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How to work with loose down

almost | Posted in General Discussion on

My husband’s wonderful down coat was ripped beyond repair – the down is a very good quality.  Much is still in the horizontal baffles that was sewn into the interior lining. 

I was thinking about giving this down a second life in some sort of quilt but how would you transfer the down in the coat into the quilt without it flying everywhere?  I’ve never worked with down before, but observed how easily the down floated around when it came out of the rip. 

Also, what would be the best fabric to use for a down quilt so that it doesn’t work through the fabric?

Thank you everyone!



  1. rekha | | #1

    This is probably a very silly idea but maybe you could wet the down, weigh it  and then divide it into as many portions you want. When dry you could proceed with the next step

  2. starzoe | | #2

    Working with down is very messy, no matter what you do it flies all over the place. I have tried all sorts of techniques with the same result. However, if you do the transferring outdoors, in a windless environment and open each of the pockets individually you would have enough for maybe two cushions but not enough by far for a quilt.

    Down cushions are luxurious additions to decor and are outragiously priced. Use featherticking for the inner cover to prevent the down from escaping. It is a tightly woven fabric specifically for this purpose.

  3. Palady | | #3

    Know from the get-go your project will take much time and care to complete.  Reason is as you noted, the feathers flutter everywhere

    To control this happening would mean working in small sections at a time.  This is why down whatevers are made accordingly.

    It would mean removing the down from one part of the coat lining and immediately placing it into a section of your quilt.  The squares could be 12" X 12".

    For fabric, I'd suggest ticking.


    My mother resewed the covers (circa 1959) for her "pierzynas" (Polish for comforter) because the originals were wearing.   She was given 2 as a wedding present from her mother in 1926.  It took her dedicated time to complete.

    After deciding on the length and the width, Mother joined the pieces on three sides.  She then sewed vertical seams.   Starting at the bottom of the large piece, she took the feathers from one section of the worn comforter, immediately putting it into one of the vertical spaces of the new cover.  Repeating this along the entire bottom.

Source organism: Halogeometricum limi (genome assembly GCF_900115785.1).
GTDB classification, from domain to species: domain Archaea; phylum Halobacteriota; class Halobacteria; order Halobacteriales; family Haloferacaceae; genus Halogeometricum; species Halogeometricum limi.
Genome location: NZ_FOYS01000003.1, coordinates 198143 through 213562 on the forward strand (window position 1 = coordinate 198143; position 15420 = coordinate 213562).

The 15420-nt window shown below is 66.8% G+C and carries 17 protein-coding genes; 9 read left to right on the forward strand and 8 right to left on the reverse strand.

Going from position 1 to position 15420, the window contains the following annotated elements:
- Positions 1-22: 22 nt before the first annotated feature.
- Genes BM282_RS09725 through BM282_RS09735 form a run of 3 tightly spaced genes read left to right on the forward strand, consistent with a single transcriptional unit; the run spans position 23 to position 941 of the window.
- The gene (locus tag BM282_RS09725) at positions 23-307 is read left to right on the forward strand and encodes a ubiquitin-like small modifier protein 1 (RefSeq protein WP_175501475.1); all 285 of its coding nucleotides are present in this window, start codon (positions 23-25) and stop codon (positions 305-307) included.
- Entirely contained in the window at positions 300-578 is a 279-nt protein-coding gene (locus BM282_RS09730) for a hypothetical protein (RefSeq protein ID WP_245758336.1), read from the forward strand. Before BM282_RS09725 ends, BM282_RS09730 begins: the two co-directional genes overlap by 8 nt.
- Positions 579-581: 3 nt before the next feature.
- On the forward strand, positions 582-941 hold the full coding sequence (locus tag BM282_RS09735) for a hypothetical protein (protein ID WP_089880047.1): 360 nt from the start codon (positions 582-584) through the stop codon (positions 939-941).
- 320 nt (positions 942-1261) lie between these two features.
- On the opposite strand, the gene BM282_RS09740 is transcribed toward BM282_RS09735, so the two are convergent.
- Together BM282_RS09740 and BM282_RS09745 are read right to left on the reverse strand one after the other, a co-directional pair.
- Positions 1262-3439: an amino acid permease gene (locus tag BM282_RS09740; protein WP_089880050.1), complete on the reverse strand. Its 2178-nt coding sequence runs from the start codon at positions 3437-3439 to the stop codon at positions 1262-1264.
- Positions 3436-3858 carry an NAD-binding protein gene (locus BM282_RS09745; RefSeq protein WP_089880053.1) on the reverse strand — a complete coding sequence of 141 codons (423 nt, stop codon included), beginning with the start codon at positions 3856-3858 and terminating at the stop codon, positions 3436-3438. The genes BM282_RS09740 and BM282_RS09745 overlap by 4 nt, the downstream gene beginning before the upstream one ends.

When one row was filled, she stitched a horizontal seam to enclose the transferred feathers.  Then came the next row.  She continued in this fashion until her hew cover was filled.

    With your project, I'd expect one of the unknowns is how to distribute the feathers so you'd have enough to complete your quilt.

    In the early part of the 20th century, geese, ducks, and chickens were part of a family's resources.  Eggs from the chickens.  Later as food along with the geese and ducks.  The feathers were collected and comforters were sewn.

    I would guess the manufacturing world has blowers of some sort to control how the "down" is put into the whatevers.


    ETA - I'm remembering Mother using a broom handle to get the down into the lower pockets.  As she worked up the "lines", she eventually used a shorter piece of a handle.  Once closer to the top, she was able to use her hand/arm.

    Mother sewed in the basement of her home.  This helped to contain the down.


    Edited 3/6/2008 11:52 am ET by Palady

  4. MaryinColorado | | #4

    The worst job I ever had in my life was working in a down garment factory!  You might do a search here under "down" as we had a little discussion about it here at Gatherings. 

    I wore a surgical type face mask and went home looking as if I'd been plucking chickens!  Entertaining for everyone who caught a glimpse of me.  My little glassed in "room" was within the large factory where the others were sewing different parts of the garments.  I suggest you do this in the smallest room possible and keep the door closed!  Or maybe work outside if there's no breeze at all. 

    I'd weigh the down and put the specified amount into each section of the coats.  I used a reverse vacuum type contraption. 

    The fabric was always very tightly woven so the down wouldn't poke through, the seams have to be extremely well enclosed or the down will seep out.  I'd use titanium needles and a very heavy duty machine with a short stitch length. 

    Best wishes if you pursue this adventure!  I don't want to discourage you, just trying to be informative here.  It's a great project and recycling is always important and fullfilling. 

     I had some wonderful Levi 501's that were more patch than denim, lots of hand embroidery, everyone loved them.  I had added to them through several years.  When visiting my mother in the 70's, she was apalled, and threw them away without my knowledge.  I discovered they were missing when I unpacked my suitcase.  Glad to hear that someone was able to hold onto thier "heirloom" jeans! 

    I also made some hand embroidered shirts for a band in those days...great memories.  Mary

    If you have a small vaccuum without a bag, you might be able to set it to "blow" the down into your item.  I would put the hose into an opening in the item, and maybe wrap it closed with a rubberband.  I don't know, this might be too much preassure for the fabric and cause it to explode!  Hmmm, will be interested to hear what others say here about your project. 


    Edited 3/6/2008 11:59 am by MaryinColorado

  5. rekha | | #5

    You might want to create starzoe's still atmosphere with this method - a tent was pitched outdoors and the filling performed within


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